June 04, 2017

PROS: -Newbie friendly game -A whole lot of expansions -Awesome artwork on cards/game boards -Each game you play is a different adventure -A whole lot of characters to choose from -High replayability

CONS: -Can be frustrating, since game is 30%-40% Luck based -Game is "Out of Print"(Not really a CON) -Game can take long to finish -Some characters are broken or OP(please nerf next update)

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NEWBIE FRIENDLY: This game is not as complex as it seems. I am new to fantasy boardgames and i thought it was an easy game to pick up. On top of that, I've played this game with young teenagers and they did not have problem understanding the game.

TONS OF EXPANSIONS: Talisman Revised 4th Edition has a total of 14 expansions. This is what drew me into playing this game. Since, each expansion will totally change the game play. And each expansion has its own theme(Eg. Cataclysm's creatures/characters/cards have a post-apocalyptic theme and Bloodmoon has a Halloween-ish theme with a Day-Night cycle). On top of that, each expansion has a few included alternate endings, changing the gameplay and ensuring that you have different adventure/end goal each game. Most expansions, you can combine together with the others and some you should only play by itself, cause of complexity issues. But all in all, adding expansions will only add to the games overall replayability.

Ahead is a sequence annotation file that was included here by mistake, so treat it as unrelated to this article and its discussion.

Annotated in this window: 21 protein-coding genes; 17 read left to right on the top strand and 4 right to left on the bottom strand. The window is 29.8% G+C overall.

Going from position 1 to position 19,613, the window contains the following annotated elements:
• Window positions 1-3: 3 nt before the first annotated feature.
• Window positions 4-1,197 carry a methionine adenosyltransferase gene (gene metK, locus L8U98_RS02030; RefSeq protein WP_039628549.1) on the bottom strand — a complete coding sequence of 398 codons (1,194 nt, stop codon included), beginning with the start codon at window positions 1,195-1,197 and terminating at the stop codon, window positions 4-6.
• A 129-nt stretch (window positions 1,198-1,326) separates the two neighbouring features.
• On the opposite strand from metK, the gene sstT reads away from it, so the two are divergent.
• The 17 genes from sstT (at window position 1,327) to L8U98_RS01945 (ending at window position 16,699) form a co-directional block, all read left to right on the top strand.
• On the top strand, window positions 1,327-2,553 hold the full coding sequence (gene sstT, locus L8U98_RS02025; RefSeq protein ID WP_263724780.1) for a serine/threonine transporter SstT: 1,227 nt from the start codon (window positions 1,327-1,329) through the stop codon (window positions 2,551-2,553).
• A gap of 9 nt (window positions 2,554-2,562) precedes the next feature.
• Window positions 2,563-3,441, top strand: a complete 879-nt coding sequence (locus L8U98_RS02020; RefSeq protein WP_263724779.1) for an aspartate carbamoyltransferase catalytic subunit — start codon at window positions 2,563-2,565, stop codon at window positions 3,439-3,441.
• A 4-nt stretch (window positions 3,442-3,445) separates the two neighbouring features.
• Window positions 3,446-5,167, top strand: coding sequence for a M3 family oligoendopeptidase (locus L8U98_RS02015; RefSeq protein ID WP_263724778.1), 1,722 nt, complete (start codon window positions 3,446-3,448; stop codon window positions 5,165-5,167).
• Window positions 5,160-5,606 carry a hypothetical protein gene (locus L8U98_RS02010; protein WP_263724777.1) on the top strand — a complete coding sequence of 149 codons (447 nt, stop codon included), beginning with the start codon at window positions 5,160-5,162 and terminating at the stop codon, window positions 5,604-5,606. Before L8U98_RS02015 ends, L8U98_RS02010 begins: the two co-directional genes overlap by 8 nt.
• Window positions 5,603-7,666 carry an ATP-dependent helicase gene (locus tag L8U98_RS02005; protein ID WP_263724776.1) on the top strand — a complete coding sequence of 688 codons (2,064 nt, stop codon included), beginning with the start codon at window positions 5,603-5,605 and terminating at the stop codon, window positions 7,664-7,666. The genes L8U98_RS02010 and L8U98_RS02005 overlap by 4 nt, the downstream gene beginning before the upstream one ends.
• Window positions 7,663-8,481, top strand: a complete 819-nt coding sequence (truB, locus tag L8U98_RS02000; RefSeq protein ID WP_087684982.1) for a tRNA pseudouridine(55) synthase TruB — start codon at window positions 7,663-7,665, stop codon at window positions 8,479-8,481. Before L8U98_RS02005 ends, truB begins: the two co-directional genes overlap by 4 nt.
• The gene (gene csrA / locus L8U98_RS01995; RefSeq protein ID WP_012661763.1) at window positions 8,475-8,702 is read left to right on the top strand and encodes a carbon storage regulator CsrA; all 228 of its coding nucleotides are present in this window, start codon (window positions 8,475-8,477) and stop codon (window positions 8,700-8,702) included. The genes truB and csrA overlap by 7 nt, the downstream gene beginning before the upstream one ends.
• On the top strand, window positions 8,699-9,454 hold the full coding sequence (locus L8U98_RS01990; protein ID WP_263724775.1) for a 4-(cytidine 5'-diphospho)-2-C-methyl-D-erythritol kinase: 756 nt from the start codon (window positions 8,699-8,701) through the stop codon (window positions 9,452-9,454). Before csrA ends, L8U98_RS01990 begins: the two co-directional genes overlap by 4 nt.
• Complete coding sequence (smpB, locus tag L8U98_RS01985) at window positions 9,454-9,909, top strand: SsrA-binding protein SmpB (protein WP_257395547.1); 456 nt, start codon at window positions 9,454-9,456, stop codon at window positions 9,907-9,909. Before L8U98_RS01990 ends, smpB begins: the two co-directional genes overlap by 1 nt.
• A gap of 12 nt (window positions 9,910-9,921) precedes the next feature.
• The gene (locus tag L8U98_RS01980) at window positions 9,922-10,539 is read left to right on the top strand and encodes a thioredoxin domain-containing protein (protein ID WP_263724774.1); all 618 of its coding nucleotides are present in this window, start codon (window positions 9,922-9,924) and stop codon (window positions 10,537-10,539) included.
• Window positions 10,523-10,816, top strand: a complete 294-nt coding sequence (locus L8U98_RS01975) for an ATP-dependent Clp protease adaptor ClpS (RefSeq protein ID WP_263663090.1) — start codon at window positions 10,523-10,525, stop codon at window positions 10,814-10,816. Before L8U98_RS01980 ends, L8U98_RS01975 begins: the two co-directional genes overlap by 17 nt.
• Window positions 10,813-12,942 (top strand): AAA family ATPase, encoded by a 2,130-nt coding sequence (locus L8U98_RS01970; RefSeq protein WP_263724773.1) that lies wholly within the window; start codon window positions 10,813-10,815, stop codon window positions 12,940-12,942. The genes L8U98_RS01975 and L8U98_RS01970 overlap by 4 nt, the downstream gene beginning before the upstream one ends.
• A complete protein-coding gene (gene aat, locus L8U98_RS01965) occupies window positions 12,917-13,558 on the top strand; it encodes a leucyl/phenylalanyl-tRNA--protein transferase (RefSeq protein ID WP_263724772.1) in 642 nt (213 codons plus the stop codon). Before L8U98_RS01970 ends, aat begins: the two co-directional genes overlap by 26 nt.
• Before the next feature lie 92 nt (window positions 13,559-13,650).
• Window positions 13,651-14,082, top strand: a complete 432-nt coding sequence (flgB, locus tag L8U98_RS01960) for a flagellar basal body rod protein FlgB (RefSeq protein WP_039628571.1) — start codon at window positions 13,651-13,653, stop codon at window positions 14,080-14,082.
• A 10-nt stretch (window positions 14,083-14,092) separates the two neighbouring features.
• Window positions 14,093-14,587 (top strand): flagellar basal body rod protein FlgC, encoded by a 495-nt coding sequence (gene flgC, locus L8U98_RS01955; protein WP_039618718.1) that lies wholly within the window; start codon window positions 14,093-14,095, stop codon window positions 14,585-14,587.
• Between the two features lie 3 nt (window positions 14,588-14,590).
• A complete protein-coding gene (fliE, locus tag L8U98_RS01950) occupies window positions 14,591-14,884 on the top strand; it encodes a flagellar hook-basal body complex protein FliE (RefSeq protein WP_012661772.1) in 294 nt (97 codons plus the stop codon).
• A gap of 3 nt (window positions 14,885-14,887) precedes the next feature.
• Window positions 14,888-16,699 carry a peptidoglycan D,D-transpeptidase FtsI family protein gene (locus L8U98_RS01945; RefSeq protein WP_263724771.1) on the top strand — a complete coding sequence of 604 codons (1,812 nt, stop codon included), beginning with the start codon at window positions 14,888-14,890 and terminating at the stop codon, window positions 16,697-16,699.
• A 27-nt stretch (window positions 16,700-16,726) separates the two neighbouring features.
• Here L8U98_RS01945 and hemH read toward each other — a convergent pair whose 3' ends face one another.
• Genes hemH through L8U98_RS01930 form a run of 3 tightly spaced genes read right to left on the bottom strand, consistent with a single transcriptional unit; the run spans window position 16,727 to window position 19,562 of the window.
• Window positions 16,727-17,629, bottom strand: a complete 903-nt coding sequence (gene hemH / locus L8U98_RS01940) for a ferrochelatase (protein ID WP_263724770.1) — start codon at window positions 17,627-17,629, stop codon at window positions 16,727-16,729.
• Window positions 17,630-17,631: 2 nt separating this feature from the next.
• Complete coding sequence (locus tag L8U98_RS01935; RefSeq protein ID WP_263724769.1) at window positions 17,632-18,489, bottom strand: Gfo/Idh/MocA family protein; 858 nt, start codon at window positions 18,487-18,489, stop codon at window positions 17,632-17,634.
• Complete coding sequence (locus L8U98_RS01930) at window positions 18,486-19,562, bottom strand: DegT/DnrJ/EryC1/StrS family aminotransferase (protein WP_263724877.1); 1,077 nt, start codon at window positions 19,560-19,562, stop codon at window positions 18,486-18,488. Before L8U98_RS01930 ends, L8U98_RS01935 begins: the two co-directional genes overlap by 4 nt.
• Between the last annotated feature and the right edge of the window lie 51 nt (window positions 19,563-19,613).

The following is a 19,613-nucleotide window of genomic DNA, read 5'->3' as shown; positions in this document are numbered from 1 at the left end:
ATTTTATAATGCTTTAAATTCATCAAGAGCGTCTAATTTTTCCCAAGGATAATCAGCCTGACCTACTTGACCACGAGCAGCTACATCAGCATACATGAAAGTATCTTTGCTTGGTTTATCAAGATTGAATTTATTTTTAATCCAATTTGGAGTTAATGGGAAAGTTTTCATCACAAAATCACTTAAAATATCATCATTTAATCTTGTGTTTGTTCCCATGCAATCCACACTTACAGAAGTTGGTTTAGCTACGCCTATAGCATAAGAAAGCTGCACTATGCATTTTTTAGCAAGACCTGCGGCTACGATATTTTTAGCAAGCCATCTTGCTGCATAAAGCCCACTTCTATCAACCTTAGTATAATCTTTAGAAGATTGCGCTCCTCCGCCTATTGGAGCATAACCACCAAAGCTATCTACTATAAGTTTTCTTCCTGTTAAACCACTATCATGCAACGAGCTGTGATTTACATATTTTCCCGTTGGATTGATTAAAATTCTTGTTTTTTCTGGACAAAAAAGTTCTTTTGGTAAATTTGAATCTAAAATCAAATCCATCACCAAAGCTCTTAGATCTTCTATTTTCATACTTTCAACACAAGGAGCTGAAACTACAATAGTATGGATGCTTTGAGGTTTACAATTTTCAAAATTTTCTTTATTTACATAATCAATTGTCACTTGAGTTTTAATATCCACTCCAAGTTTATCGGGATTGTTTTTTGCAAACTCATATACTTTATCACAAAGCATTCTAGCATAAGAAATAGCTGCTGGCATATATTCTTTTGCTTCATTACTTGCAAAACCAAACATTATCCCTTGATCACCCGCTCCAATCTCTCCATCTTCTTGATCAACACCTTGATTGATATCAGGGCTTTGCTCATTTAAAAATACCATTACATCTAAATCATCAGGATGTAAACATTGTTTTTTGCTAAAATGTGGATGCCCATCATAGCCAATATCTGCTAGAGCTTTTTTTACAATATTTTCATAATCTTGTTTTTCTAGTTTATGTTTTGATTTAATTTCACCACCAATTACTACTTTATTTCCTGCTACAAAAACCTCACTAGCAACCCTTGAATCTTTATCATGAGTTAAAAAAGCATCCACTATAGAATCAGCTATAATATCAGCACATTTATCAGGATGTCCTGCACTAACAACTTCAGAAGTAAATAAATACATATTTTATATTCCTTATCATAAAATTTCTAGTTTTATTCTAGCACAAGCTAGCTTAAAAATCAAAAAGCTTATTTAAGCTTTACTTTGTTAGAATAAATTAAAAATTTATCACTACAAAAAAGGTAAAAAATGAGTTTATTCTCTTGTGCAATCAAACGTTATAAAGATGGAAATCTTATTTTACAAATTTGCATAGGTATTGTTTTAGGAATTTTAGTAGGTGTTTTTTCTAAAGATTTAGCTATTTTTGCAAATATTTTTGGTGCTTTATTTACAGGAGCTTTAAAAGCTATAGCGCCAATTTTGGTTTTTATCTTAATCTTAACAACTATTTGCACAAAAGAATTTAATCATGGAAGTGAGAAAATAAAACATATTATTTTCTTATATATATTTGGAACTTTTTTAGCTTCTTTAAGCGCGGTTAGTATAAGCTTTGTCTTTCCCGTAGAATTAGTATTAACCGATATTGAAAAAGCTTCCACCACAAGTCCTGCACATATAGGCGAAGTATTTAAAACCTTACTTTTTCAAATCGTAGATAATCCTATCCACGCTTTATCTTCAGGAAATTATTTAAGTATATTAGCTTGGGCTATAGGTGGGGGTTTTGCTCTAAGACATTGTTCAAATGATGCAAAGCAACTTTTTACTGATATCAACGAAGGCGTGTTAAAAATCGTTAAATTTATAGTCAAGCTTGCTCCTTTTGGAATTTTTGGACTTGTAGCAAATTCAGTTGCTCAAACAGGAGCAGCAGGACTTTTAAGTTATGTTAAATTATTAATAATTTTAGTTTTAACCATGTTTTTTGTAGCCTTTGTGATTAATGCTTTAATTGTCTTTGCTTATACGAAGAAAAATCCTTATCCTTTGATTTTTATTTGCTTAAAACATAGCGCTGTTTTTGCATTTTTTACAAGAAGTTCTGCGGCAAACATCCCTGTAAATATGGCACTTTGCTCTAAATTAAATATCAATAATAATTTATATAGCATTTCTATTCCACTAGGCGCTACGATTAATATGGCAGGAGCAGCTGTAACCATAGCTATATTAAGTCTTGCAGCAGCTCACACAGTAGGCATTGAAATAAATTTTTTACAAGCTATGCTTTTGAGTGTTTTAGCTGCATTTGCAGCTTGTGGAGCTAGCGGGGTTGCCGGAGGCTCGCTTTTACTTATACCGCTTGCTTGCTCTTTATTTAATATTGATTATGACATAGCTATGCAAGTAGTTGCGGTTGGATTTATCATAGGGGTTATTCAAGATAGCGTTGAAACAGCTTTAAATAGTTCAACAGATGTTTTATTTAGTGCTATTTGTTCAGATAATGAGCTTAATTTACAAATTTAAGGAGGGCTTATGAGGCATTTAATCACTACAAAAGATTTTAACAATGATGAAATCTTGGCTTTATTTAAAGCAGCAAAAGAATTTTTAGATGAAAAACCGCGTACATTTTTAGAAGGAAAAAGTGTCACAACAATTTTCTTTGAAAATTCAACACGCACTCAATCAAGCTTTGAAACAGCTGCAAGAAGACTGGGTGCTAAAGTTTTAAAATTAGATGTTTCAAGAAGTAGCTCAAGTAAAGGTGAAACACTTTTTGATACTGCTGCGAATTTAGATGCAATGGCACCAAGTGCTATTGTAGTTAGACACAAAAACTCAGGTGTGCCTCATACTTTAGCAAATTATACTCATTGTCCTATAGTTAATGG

AWESOME ARTWORK: This is self-explanatory. Artwork on each Adventure/Spell/Character/Alternate Ending is superb. Really, expresses what the game wants you to feel. If you encounter an Ogre, the Artwork will make you feel the grotesque and brutish nature of the ogre, adding flavor to the game.

DIFFERENT ADVENTURE EACH GAME: This one is self-explanatory as well. Each game is random and adventure cards are shuffled and you wouldn't know what to expect. Playing with expansions will even add more uncertainty to your character's fate.

TONS OF CHARACTERS: Base game includes 13 characters. Each with its own unique abilities. Expansions also adds 3-5 characters. Although there are a few micro expansions that only adds cards.